A recent court ruling concerning Sarah Palin and the use of a private e-mail address brought about an intriguing debate about public records versus private information. The issue, which originated during this past presidential campaign when Palin’s Yahoo account was hacked into, exposed not only the need for a person to use more complex passwords, but also served as a reminder that most people have more information available about themselves than they might think. As demonstrated by the scandalous photos and blog posts from celebrities released every day, information can travel quickly and the Internet is not as anonymous as people might think. With the popularity of social sites such as Facebook and Twitter, people are creating significant public profiles, and are exposing more and more information to the world. Though Palin was correct in that her personal e-mail should not have been hacked into and released, the fact that Alaskan state business was conducted using that e-mail account makes the release of the information a far less questionable action.
Sarah Palin’s case highlights how the boundaries of public versus private information are merging closer together and that technology will start playing a prominent role in the types of information available. The fact that the rest of the e-mails were not released based on the interpretation of the Judge that Alaskan state record laws do not explicitly include electronic mail, implies that future legislation regarding public records is likely to come. As a public official, Palin’s case is a bit more unique than the average person, however that does not mean it won’t affect them or that they should not take anything away from the incident. If anything, it reinforces the belief that you should be up-to-date about what information is publicly available about you.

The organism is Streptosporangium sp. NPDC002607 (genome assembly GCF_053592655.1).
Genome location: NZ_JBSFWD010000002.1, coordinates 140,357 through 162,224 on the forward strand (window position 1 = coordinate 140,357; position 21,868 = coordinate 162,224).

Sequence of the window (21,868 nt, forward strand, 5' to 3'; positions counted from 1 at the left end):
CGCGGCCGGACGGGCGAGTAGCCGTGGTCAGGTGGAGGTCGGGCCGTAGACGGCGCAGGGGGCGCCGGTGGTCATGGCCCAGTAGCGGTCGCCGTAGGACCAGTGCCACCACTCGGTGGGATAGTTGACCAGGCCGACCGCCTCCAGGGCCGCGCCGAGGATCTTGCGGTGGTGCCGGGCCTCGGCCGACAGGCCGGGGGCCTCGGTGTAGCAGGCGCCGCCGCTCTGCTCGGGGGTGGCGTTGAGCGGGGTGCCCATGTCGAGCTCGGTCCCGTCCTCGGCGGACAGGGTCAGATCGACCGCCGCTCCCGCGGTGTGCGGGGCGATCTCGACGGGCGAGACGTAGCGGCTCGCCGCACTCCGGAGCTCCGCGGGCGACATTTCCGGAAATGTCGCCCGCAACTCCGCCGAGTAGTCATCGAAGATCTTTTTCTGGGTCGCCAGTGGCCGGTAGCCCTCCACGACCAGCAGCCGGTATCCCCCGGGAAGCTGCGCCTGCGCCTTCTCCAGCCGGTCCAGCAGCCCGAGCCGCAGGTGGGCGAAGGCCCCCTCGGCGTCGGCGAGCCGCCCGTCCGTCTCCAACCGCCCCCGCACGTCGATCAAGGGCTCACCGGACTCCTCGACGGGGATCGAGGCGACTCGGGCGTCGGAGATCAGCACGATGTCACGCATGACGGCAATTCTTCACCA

By performing a public records check on yourself you can ensure there are no surprises when someone looks you up. Background checks are a common occurrence, as everyone from a potential employer to your date next Thursday will search your name. Even if you are confident that you have nothing to hide, it never hurts to examine what types of information are available to be displayed. While Googling yourself may be sufficient for certain searches, using a more comprehensive public records search is advisable and will ultimately save you time. By dedicating itself to people-related information, a public records database can ensure that you receive a more comprehensive and succinct public record check.
Check yourself out today and be confident that there will be no future surprises.
Reference: Intelius, Inc.
Contact: PeopleSearches.com for further information.